The money was rerouted to front companies in the Gulf under cover of false invoices for marble tiles, windows, and other construction material. Part of that money was used for the hotel down payment. Zong was arrested in Korea in 2013, lost his U.S. assets to another forfeiture complaint, and was later indicted in the U.S. Much of the public information that emerged from their protracted litigation and spinoffs has helped unveil the nature of the Georgia-based network, as well as its resilience. That, in turn, may have highlighted the need for revisiting Treasury’s 2014 now moot sanctions against the Iranian trio, by taking legal action against their ill-gotten funds.
If Zong and the three Iranians were able to launder $1 billion for Tehran between 2011, when Zong opened his companies in Seoul, and 2013, when he was apprehended, then the Trump administration should be worried about a possible renewal of their activities. The Georgia-based businesses were reconstituted as early as 2014, barely weeks after Treasury took its action against the trio. If new companies were created to mirror the old scheme, this would be more than a minor oversight about $20 million that the DoJ has known about for years anyway.
The combined pressure from U.S. sanctions and local authorities, together with U.S. and Korean proceedings against Zong, should have shuttered this Iranian network once and for all. In fact, in Tbilisi, it is all business as usual. Treasury’s actions against the Iranian trio happened at the height of the sanctions’ regime, when compliance among financial institutions, global businesses, and foreign governments was at its zenith. Once the JCPOA kicked in, the post-sanctions environment made it politically harder for Treasury to target a reconstituted network.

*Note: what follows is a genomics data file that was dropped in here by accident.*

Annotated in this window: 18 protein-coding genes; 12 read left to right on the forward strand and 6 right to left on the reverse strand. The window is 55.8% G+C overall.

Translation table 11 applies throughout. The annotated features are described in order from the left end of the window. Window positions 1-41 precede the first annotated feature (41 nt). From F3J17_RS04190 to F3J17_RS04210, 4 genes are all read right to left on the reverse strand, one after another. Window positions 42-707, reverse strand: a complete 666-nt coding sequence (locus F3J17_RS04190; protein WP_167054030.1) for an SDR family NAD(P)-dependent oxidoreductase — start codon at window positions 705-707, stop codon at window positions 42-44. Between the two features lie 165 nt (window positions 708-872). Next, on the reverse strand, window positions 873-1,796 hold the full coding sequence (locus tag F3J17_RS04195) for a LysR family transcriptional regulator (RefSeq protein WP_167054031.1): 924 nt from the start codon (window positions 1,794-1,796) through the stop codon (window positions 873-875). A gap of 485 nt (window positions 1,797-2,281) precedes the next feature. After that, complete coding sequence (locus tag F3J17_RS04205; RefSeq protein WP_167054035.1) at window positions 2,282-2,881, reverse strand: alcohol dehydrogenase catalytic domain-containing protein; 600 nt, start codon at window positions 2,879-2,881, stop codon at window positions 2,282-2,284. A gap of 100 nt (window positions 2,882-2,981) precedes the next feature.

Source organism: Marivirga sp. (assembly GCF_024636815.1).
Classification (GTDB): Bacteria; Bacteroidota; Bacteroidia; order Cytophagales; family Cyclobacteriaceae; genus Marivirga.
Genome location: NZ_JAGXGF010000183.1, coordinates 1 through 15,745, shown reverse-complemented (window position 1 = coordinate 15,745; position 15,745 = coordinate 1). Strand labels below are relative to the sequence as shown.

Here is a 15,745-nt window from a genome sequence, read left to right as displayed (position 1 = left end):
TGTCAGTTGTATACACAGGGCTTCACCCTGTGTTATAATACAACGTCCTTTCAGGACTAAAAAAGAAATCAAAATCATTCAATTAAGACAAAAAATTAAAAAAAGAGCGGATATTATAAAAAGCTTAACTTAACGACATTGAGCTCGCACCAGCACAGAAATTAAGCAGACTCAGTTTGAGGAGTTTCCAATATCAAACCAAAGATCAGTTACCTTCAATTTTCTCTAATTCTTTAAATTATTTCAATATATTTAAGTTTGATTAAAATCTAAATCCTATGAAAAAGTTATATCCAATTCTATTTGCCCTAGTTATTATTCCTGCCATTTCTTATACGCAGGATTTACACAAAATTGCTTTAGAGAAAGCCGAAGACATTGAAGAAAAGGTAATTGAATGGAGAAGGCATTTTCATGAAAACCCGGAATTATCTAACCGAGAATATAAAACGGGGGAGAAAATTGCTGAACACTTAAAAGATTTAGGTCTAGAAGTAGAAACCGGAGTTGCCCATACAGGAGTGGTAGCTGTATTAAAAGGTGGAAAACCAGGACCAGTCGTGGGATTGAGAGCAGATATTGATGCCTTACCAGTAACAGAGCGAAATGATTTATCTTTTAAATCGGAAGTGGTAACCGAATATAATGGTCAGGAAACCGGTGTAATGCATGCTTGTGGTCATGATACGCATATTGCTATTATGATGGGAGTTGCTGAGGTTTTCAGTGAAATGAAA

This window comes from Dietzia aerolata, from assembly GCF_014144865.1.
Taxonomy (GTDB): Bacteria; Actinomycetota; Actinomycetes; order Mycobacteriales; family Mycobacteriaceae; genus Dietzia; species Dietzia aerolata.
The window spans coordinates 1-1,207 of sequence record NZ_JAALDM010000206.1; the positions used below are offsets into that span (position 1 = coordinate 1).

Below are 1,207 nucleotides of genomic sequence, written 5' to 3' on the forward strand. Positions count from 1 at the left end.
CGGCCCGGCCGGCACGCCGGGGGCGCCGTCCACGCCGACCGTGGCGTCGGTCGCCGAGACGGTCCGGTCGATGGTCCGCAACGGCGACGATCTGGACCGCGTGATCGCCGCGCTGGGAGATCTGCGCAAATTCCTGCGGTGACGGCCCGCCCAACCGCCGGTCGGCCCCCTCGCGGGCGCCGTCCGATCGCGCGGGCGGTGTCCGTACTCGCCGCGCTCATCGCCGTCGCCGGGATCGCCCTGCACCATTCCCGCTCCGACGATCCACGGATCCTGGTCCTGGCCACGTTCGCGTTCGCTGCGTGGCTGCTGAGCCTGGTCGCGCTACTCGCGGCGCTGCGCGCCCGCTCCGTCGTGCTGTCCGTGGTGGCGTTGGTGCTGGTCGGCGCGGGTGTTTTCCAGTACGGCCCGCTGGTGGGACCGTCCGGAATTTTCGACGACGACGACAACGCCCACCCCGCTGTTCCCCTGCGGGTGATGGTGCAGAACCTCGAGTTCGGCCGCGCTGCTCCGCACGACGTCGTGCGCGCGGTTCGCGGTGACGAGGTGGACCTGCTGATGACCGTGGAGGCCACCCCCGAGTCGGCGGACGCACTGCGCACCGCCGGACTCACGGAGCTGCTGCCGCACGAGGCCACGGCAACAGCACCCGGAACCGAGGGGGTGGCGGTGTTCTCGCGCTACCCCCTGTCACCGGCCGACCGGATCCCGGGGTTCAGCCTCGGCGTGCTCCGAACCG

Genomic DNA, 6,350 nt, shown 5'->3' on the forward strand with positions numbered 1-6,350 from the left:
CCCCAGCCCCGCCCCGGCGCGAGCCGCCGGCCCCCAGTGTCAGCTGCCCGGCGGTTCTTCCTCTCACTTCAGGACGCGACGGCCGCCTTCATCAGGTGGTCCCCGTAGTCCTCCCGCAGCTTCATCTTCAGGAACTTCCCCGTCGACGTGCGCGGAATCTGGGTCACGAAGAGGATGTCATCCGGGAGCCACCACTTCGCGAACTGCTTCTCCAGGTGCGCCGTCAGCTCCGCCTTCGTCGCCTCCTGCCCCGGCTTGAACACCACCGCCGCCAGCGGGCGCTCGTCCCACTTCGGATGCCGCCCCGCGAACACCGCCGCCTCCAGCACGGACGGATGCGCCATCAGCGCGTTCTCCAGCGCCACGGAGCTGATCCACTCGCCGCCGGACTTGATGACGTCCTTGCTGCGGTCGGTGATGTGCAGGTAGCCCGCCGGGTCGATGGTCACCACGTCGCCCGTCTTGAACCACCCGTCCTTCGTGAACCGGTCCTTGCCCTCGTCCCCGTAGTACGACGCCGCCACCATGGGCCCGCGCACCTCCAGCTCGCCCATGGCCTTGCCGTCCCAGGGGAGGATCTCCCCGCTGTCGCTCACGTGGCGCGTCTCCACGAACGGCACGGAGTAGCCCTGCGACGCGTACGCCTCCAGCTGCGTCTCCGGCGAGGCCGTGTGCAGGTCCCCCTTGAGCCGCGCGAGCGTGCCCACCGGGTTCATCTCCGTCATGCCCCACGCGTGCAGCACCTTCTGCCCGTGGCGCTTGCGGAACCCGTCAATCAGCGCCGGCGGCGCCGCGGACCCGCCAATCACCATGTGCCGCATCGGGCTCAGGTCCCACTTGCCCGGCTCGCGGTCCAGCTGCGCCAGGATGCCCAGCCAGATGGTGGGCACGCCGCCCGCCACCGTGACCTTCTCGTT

As my colleagues Mark Dubowitz and Reuel Marc Gerecht contended at the time, the Iran deal’s “much-hyped ‘snap-back’ economic sanctions,” the only coercive instrument the nuclear deal envisioned against Iranian noncompliance, would surely fall victim to human greed and limited enforcement. What Treasury called Iran’s evasive action could then be ongoing, at even higher stakes.
That is what appears to have happened in Georgia, and may explain the DoJ’s sudden interest in a long-forgotten dispute over a hotel. A clue that the new activities in Tbilisi may be just a facelift to the old sanctions’ evasion playbook: The new companies mirror the old businesses, only this time, the Iranians placed family members, Georgians, and other foreign nationals as the official owners and managers of the companies, many of whom were the trio’s employees before U.S. sanctions kicked in.
Based on Georgia’s company registry records, companies likely linked to the old network include a new bank, a money exchange, a boutique hotel, a nightclub, a trading company, and an investment management firm that acts as a holding company. Recouping the hotel, for Iran, would add another significant real estate asset on the way to consolidating valuable financial and commercial assets in its near abroad for the purpose of, once again, evading sanctions.
The voluminous body of evidence emerging from sanctions, civil litigation, and criminal proceedings over the years make it abundantly clear that the Georgia-based operation played a significant role in undermining U.S. sanctions. As a lifeline for hard currency to Tehran, it bought the regime time and could do so again. The Trump administration should not avert its gaze from Tbilisi, as it did in 2018 when re-imposed sanctions failed to target the Georgia-based Iranian trio. Their mischief there appears to be alive and well. Going after the hotel down payment should be just the first step.
Emanuele Ottolenghi is a senior fellow at the Foundation for Defense of Democracies in Washington D.C. Follow him on Twitter @eottolenghi.
Photograph by Drew Angerer/Getty Images.